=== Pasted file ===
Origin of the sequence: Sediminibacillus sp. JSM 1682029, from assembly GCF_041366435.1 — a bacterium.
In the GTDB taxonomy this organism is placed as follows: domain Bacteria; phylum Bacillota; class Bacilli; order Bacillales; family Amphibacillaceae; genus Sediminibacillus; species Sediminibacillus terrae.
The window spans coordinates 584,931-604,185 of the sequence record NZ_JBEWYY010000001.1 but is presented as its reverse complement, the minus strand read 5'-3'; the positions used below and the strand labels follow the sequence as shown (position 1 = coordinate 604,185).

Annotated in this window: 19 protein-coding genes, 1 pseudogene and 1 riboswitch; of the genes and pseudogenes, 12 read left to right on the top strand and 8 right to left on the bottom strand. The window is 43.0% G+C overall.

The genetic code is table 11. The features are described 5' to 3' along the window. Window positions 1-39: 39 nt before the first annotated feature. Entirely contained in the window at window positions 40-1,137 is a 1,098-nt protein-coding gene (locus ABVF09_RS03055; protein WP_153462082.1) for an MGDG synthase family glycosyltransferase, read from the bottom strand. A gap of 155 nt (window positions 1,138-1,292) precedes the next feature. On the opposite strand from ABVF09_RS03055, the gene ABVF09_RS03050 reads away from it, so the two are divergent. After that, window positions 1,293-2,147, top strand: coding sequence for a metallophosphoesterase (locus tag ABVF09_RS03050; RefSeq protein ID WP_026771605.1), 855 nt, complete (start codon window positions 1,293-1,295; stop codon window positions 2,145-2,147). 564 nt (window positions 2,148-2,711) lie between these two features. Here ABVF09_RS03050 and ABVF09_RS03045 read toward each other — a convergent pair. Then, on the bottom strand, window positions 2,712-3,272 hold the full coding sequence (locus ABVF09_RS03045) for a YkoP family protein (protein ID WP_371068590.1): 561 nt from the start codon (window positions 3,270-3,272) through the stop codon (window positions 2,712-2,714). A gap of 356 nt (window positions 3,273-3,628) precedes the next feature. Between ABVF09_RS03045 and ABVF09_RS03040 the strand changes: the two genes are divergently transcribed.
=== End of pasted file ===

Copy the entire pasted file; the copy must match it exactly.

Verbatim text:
Origin of the sequence: Sediminibacillus sp. JSM 1682029, from assembly GCF_041366435.1 — a bacterium.
In the GTDB taxonomy this organism is placed as follows: domain Bacteria; phylum Bacillota; class Bacilli; order Bacillales; family Amphibacillaceae; genus Sediminibacillus; species Sediminibacillus terrae.
The window spans coordinates 584,931-604,185 of the sequence record NZ_JBEWYY010000001.1 but is presented as its reverse complement, the minus strand read 5'-3'; the positions used below and the strand labels follow the sequence as shown (position 1 = coordinate 604,185).

Annotated in this window: 19 protein-coding genes, 1 pseudogene and 1 riboswitch; of the genes and pseudogenes, 12 read left to right on the top strand and 8 right to left on the bottom strand. The window is 43.0% G+C overall.

The genetic code is table 11. The features are described 5' to 3' along the window. Window positions 1-39: 39 nt before the first annotated feature. Entirely contained in the window at window positions 40-1,137 is a 1,098-nt protein-coding gene (locus ABVF09_RS03055; protein WP_153462082.1) for an MGDG synthase family glycosyltransferase, read from the bottom strand. A gap of 155 nt (window positions 1,138-1,292) precedes the next feature. On the opposite strand from ABVF09_RS03055, the gene ABVF09_RS03050 reads away from it, so the two are divergent. After that, window positions 1,293-2,147, top strand: coding sequence for a metallophosphoesterase (locus tag ABVF09_RS03050; RefSeq protein ID WP_026771605.1), 855 nt, complete (start codon window positions 1,293-1,295; stop codon window positions 2,145-2,147). 564 nt (window positions 2,148-2,711) lie between these two features. Here ABVF09_RS03050 and ABVF09_RS03045 read toward each other — a convergent pair. Then, on the bottom strand, window positions 2,712-3,272 hold the full coding sequence (locus ABVF09_RS03045) for a YkoP family protein (protein ID WP_371068590.1): 561 nt from the start codon (window positions 3,270-3,272) through the stop codon (window positions 2,712-2,714). A gap of 356 nt (window positions 3,273-3,628) precedes the next feature. Between ABVF09_RS03045 and ABVF09_RS03040 the strand changes: the two genes are divergently transcribed.